Quality Tax & Bookkeeping Services, Inc.

Check out the 2015-2016 Tax Facts section for tables for rates and deductions.
Read more from our specialized sections on:

Contact us today to book your appointment!

Letter to Clients: 2015 Click for pdf of Client Letter  Click for Word document of client letter    Tax Preparation Checklist: 2015 Click for pdf of the tax preparation checklist  Click for Excel version of the tax preparation checklist

Tax Code Changes in 2015 -
For High Income Earners

    The American Taxpayer Relief Act of 2012 had some serious ramifications for
    high-income earners. Are you a "high-income earner"?

    You are if your adjusted gross income (the amount on the last line of page 1
    of Form 1040) exceeds a certain income threshold, you will see quite an
    uptick in your tax bill in your 2015 return.

The stated 2015 income thresholds:
     • Single Filers AGI more than $258,250 annually
     • Married Filing Jointly Filers AGI more than $309,900 combined
     • Married Filing Separately Filers AGI more than $156,000
     • Head of Household Filers AGI more than $284,450.

1. Limit on Itemized Deductions

These deductions will be capped for those people going over the income threshold:
       • Mortgage Interest
       • State Income Tax
       • Property Tax
       • Charitable Donations

The limitation does not apply to:
       • Deductible Medical Expenses
       • Investment Interest Deductions
       • Casualty and Theft Losses
       • Gambling Losses

The limitation reduces the affected deductions by subtracting 3% of the amount your income goes over the income threshold mentioned above.

Example #1:
John makes $325,000 annually. He is a single filer. His income is therefore $66,750 over the income threshold. He will have to reduce the affected deductions by $2003 ($66,750 x 3%).

Example #2:
Joe and Niki make $355,000 annually when combining both their incomes. They're $45,100 over the income threshold. Therefore, they will have to reduce their affected deductions by $1353 ($45,100 x 3%).

2. Personal Exemptions Phased Out

In addition to their itemized or standard deductions, most taxpayers can count on subtracting from their taxable income an exemption for each person listed on the return (taxpayer, spouse, and dependents). In 2015, that personal exemption is $4000 per person.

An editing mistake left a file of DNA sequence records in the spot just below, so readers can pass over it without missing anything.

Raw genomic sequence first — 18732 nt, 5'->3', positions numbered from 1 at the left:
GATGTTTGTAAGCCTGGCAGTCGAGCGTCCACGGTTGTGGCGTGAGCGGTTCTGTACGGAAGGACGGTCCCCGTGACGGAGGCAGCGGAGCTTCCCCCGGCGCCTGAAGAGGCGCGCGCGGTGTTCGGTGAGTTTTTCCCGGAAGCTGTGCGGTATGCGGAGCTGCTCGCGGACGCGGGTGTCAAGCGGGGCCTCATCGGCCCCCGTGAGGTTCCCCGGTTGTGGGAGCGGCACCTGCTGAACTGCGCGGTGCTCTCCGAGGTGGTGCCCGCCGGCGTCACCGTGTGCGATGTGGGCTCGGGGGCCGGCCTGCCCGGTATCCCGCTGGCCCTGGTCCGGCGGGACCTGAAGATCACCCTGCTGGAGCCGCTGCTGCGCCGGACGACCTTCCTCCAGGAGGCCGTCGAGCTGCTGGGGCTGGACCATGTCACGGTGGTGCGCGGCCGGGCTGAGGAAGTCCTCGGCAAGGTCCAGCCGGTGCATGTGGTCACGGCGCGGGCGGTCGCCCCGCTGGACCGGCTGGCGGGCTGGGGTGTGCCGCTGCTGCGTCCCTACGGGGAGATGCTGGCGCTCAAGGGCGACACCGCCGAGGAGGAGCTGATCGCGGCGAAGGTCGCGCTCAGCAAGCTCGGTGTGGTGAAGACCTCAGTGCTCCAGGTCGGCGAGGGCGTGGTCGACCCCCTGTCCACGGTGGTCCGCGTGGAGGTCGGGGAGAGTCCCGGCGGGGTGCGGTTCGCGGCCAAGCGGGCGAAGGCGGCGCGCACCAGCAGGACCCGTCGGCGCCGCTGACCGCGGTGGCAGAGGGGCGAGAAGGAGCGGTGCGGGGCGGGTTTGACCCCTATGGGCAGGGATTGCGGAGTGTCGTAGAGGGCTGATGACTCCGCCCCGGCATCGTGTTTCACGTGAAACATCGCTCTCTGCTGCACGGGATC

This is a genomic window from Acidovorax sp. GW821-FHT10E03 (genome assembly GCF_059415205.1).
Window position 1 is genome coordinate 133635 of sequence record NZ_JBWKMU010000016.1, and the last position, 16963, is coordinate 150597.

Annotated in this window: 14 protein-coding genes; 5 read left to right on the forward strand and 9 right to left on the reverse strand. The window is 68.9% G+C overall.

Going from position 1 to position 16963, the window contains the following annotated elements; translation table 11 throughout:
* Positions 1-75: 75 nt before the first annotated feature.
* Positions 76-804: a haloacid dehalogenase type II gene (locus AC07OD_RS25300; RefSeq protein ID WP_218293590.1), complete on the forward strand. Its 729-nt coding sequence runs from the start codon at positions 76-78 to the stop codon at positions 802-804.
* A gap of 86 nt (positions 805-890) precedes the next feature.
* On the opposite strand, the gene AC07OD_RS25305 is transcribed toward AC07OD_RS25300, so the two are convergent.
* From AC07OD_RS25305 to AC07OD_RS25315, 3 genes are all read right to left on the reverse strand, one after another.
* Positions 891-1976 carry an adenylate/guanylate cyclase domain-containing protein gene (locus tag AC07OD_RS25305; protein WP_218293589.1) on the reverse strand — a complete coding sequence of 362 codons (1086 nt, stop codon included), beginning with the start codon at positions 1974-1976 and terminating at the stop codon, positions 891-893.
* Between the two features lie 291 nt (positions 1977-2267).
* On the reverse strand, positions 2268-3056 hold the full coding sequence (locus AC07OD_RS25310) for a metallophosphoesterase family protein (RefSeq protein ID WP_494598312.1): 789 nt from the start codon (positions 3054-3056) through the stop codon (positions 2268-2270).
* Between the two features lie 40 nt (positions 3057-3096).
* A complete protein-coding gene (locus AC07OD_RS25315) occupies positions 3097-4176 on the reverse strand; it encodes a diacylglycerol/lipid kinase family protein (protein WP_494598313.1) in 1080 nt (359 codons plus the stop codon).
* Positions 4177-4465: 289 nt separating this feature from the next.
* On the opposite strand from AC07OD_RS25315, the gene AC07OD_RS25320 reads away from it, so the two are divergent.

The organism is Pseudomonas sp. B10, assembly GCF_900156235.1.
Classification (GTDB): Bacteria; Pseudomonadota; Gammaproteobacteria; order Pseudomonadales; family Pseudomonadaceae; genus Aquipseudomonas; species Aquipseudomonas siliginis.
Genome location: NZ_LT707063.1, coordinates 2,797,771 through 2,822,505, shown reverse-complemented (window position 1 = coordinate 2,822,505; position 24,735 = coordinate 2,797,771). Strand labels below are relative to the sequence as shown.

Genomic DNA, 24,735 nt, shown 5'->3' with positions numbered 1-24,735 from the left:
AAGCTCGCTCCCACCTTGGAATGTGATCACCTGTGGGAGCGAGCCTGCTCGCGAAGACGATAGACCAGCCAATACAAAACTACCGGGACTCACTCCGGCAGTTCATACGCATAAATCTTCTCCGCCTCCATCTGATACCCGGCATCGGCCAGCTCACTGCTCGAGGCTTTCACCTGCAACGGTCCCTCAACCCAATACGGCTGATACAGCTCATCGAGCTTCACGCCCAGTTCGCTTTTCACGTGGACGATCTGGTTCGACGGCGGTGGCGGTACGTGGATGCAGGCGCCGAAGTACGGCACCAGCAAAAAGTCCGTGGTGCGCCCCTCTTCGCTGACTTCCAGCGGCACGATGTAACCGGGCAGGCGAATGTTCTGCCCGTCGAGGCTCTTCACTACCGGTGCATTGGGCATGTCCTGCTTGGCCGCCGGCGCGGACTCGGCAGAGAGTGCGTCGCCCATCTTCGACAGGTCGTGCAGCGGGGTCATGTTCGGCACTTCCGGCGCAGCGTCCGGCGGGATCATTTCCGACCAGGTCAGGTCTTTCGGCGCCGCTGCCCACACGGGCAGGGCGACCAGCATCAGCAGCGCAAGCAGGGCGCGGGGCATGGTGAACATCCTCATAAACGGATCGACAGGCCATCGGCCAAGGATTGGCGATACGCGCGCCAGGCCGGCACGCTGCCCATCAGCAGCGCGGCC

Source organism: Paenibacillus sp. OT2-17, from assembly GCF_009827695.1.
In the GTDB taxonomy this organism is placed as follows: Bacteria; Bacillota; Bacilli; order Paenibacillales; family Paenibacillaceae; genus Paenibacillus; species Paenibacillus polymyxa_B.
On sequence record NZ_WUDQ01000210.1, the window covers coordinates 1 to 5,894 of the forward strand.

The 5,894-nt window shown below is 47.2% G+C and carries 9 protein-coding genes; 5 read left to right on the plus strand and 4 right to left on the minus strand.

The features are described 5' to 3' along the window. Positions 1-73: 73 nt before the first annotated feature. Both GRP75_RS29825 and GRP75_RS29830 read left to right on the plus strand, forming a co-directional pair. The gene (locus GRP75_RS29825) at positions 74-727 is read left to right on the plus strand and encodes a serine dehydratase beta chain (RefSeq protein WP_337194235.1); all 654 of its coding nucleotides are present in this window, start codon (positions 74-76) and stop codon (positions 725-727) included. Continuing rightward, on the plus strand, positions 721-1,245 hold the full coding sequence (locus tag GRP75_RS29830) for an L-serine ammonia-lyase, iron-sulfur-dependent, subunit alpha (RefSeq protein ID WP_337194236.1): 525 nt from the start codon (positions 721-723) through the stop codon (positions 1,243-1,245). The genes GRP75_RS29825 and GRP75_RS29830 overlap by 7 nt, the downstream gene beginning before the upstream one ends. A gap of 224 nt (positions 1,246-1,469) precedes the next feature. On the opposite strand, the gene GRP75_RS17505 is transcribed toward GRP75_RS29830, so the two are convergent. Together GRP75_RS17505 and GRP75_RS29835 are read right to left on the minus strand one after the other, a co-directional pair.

For high-income earners, however, each exemption will be lowered by 2% for every $2500 that the income is over the threshold mentioned above. If you're over the threshold, and you claim exemptions for yourself, your wife, and two kids, you would have to lower all four exemptions.

Example #1:
John, our single filer from the previous section, is $67,750 over the income threshold. $66,750 divided by $2500 = 26.7. Two percent of his personal exemption is $80 ($4000 x 2%) He will have to lower his exemption write-off by $2136 ($80 x 26.7).

Example #2:
Joe and Niki also have some adjustments. They're $45,100 over the limit. $45,100 divided by $2500 = 18.04. They will have to lower EACH of their personal exemptions by $1443 ($80 x 18.04).

Possible Strategies:

• Because married-filing-jointly filers will hit the limit much sooner, proportionately, than single filers, it might make sense to file married-filing separately to split your income...especially if one person of the couple makes much more than the other.

• The phase-outs are triggered by adjusted gross income. If you find that you will be close to one of the phase-out thresholds, consider selling loser stocks to lower your overall income.

• If you own your own business, consider a large capital purchase prior to year's end to take advantage of the Section 179 Expense write-off.

• Lower adjusted gross income by maximizing pre-tax pull-outs from your earnings (retirement plans, health plans, dependent care plans, savings).

3. Medicare Surtax

Those of you in this high-income bracket have probably already felt the effects of the Medicare surtax in your paychecks. Most wage earners pay 1.45% of their pay into Medicare taxes. In 2013, however, once wages cross the thresholds mentioned in the beginning of this section, the employer is obligated to withhold an extra .09% to pay towards the Medicare surtax.

In addition, high-income taxpayers face a 3.8% surtax on either their net investment income (interest, dividends, capital gains) or the amount by which their income is over the all-important thresholds...whichever is the higher amount.

Example #1:
Let's go back to Joe and Niki, from our previous examples. Remember that they made $355,000 annually; we'll suppose that $310,000 came from wages and $45,000 from net investment income. Their modified adjusted gross income is $45,100 over the limit, which is higher than their net investment income. So their additional tax liability, thanks to the Medicare surtax, will be $1714 (3.8% x $45,100).

Example #2:
Now suppose that their $355,000 comes from $290,000 in wages and $65,000 in net investment income. In this case, their investment income of $65,000 is higher than the amount ($45,100) that they are over the income threshold. Now their Medicare surtax would be $2470 (3.8% x $65,000).

4. Higher Capital Gains Tax Rate

Taxpayers in the 39.6% tax bracket (with an adjusted gross income of over $413,200 or $464,851 if married) will now pay 20% on their long-term capital gains and their qualified dividends. This is up from the previous rate of 15%.

Possible Strategies:

• Consider moving investments into tax-exempt vehicles, such as municipal bonds, to avoid the Medicare investment tax.

• Take advantage of tax deferral mechanisms such as the Section 1031 exchange or the installment sale method to minimize the Medicare tax.

• Sell loser stocks to offset capital gains and other investment income.